The autposy report states that Kharade had blunt trauma on several parts of the body, including hands, legs, shoulder and buttocks. "We have preserved his viscera. It will be sent to FSL," a doctor said. Kharade's body was handed over to his kin after the autopsy. They cremated him on Thursday.


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Actor Inder Kumar allegedly assaults girlfriend

MUMBAI: Police on Friday detained actor Inder Kumar after his girlfriend alleged that he assaulted her at his Versova residence.

The police have sent the woman for medical examination and will decide on the further course of action after the results.

Police are in the process of recording the complaint and will then arrest the actor.

Kumar and his wife have been living separately. He is yet to get a divorce.


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Mumbai sees 85% drop in malaria cases in three years

MUMBAI: The city registered a drop of 85% in incidence of malaria over the last three years, with only 10,000 cases registered in 2013.

"Around 76,500 malaria cases were recorded in 2010, but the number has reduced drastically," said BMC's executive health officer Dr Arun Bamne. Since January, the city has registered 1,622 cases. Deaths too have reduced from 198 in 2009 to 145 in 2010, 69 in 2011, 45 in 2012 and 30 in 2013.

On the occasion of World Malaria Day on Friday, BMC officials said work on mosquito-control ahead of monsoon has already begun. "We have begun holding meetings with various land-owning government organizations to carry out mosquito control measures," said Dr Bamne.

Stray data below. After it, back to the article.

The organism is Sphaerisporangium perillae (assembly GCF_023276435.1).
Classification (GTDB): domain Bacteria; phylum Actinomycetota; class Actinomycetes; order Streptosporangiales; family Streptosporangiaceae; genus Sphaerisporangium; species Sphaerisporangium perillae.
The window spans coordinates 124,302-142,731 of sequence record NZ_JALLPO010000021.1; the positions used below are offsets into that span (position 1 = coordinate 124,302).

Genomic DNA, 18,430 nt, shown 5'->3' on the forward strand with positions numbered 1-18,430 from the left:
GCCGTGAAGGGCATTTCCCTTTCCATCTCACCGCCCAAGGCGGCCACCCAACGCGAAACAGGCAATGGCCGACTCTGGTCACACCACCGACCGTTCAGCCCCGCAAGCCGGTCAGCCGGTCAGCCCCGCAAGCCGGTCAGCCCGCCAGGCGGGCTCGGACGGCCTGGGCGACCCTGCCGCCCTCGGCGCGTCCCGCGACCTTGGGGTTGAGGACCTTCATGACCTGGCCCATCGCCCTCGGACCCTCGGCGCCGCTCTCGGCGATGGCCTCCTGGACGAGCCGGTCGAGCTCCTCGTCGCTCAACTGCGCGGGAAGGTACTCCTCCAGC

A meeting with representatives of 59 organizations was held recently. Another meet will be held in May to review the measures carried out by the organizations.


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Fire at office in Maker Chambers

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Actor Inder Kumar accused of rape

In a shocking turn of events, Bollywood actor Inder Kumar has been reportedly detained by Versova police station on the charges of raping a 23-year-old woman.

Quoting police sources, a Mid-Day report says the victim, who was known to the actor, has registered a case against him after which an FIR has been registered with Versova police station. The police have sent the woman for medical examination and will decide on the further course of action after the results. Currently the police have booked the actor under section 376 and 506 of the Indian Penal Code.

The report has further quoted the actor and said that the girl was of no significance to him and is a struggler. While he claims that she had a fight with his wife Pallavi, there are reports that suggest that the actor is already divorced.